President Trump’s revised travel ban is set to take effect next Thursday. In the meantime, the US Travel Association says the tourism industry is already seeing evidence of what’s being called a “Trump slump” as regular travellers are not travelling to the US.
“I don’t want to spend any of my euros in this version of United States. It’s not the one I’ve known for long time,” says Damien Selosse.
Selosse could be a reason for the $2.1 trillion US tourism industry to worry. For 30 years he’s been coming to America from France, but cancelled plans to attend a conference next month in Brooklyn.
“Maybe an opportunity to visit Australia or New Zealand,” he says.
As airport protests erupted in January in response to Trump’s first travel ban, the Global Business Travellers Association reported $185 million dollars in lost bookings to the US, reports CBS News.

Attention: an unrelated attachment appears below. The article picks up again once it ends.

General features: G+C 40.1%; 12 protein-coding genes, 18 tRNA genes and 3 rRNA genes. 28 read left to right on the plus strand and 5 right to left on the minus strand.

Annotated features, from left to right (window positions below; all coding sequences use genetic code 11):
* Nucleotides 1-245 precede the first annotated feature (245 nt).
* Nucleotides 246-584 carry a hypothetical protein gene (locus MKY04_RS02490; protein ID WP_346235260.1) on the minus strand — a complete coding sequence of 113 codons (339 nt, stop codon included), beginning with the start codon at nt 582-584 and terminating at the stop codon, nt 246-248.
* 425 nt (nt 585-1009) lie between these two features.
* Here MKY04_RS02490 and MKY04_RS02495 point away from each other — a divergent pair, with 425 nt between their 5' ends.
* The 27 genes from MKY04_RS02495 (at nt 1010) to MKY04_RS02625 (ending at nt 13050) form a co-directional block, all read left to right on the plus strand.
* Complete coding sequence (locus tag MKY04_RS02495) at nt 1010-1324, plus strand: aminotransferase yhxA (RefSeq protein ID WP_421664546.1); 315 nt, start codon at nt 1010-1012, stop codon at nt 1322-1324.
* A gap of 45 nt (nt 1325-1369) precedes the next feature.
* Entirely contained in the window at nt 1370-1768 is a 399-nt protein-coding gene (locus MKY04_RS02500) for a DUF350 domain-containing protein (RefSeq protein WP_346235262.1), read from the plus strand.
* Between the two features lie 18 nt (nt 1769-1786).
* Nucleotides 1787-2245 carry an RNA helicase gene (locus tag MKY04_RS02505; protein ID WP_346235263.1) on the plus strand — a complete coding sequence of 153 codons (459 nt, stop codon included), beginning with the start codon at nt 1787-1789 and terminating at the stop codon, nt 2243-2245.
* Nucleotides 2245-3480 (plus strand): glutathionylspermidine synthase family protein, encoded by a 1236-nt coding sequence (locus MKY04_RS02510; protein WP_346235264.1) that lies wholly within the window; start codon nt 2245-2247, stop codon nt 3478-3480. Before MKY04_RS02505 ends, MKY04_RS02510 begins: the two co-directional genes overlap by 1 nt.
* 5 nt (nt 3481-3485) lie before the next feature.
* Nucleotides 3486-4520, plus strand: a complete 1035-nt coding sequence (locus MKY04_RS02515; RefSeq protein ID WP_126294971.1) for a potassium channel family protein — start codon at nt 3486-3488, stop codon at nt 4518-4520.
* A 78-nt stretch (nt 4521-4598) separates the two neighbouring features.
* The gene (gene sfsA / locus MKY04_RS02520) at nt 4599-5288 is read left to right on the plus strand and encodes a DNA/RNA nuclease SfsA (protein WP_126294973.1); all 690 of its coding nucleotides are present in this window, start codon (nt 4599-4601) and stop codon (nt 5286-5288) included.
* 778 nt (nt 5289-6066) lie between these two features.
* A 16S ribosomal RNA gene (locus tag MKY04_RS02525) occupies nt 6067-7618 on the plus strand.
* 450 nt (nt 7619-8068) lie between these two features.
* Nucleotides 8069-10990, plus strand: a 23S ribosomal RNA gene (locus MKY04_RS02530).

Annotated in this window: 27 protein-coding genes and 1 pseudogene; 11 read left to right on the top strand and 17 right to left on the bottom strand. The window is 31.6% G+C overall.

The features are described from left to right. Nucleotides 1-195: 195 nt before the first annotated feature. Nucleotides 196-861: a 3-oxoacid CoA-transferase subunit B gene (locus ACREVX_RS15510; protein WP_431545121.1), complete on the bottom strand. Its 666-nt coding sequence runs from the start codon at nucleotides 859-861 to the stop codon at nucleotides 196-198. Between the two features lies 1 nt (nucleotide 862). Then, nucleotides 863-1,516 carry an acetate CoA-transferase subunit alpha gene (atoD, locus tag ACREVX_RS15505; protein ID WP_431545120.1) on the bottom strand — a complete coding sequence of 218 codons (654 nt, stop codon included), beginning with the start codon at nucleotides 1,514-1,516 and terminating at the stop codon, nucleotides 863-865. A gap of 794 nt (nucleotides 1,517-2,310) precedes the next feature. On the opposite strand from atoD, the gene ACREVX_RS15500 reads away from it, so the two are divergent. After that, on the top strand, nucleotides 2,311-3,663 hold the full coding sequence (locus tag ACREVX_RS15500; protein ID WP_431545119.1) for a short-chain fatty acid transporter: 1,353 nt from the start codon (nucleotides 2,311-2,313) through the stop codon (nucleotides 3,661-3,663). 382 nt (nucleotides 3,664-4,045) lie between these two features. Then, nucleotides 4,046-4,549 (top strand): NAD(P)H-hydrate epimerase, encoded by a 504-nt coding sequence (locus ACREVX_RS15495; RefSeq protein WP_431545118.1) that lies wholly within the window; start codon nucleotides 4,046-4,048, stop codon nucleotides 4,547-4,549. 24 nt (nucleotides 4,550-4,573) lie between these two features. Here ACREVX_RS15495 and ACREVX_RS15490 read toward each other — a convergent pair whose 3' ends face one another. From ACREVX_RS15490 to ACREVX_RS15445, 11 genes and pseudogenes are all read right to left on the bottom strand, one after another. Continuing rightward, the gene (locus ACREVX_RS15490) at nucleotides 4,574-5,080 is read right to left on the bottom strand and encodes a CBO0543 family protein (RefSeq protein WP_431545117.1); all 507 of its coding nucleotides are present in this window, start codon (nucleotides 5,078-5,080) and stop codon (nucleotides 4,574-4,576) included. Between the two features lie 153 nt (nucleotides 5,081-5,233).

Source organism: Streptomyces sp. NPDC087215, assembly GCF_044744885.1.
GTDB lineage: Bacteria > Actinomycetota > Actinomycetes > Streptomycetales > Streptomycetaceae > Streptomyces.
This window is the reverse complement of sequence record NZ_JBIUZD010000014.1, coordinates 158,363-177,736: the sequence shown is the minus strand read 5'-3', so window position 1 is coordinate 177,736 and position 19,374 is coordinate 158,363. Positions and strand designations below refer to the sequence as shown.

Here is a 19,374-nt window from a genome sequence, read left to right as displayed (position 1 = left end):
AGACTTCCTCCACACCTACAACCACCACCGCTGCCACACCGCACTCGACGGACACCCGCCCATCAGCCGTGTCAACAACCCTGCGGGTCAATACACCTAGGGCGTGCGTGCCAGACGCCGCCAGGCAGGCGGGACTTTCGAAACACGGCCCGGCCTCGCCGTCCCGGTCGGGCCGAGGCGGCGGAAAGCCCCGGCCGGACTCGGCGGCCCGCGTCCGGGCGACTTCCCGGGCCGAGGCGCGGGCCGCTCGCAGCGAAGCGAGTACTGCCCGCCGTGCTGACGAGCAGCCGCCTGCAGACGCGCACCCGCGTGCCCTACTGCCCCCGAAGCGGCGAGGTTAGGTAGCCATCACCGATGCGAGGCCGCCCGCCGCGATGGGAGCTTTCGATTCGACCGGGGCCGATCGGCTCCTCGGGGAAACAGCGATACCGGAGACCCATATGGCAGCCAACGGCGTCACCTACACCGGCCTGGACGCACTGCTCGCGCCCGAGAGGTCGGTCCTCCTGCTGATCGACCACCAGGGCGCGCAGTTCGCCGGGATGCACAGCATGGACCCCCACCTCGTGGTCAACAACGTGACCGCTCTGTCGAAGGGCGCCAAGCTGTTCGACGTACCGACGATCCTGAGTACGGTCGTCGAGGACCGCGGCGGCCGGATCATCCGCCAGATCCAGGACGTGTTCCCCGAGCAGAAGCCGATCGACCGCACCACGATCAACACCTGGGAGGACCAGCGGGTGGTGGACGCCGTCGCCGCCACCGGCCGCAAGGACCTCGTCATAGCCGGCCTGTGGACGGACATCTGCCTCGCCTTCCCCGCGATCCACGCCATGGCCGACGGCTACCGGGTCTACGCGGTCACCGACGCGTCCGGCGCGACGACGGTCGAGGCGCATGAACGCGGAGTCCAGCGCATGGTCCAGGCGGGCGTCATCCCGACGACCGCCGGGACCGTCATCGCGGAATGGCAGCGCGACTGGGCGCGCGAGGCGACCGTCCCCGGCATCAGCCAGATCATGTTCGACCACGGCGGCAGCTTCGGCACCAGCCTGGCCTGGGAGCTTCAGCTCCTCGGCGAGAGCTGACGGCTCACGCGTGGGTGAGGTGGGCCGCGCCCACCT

Emirates Airlines alone said the pace of its bookings fell 35 per cent.
In addition, New York City just lowered its 2017 travel forecast by 300,000 international visitors -- the first drop since 2008.
“We saw a really big dip and we’ve not fully recovered,” says Patrick Surry from the travel website Hopper.
Surry says airfare searches to the United States dropped in 102 of 122 countries since Trump’s inauguration.
According to Hopper, bookings to China are off nearly 46 per cent, Saudi Arabia down 35 per cent, Ireland dropped 32 per cent and Mexico down 23 per cent.
One notable exception, the travel site Hopper reports, is that travel bookings to Russia jumped 54 per cent.
“Search tends to be a leading indicator of booking,” Surry says in regards to how many of those searches turn into actual purchases, “ … Because people are typically planning several days or week before they actually purchase.”
US airlines haven’t taken a hit yet, Van Cleave reports, but ground is shaky as more international flights are being scheduled and there’s more competition from low cost carriers.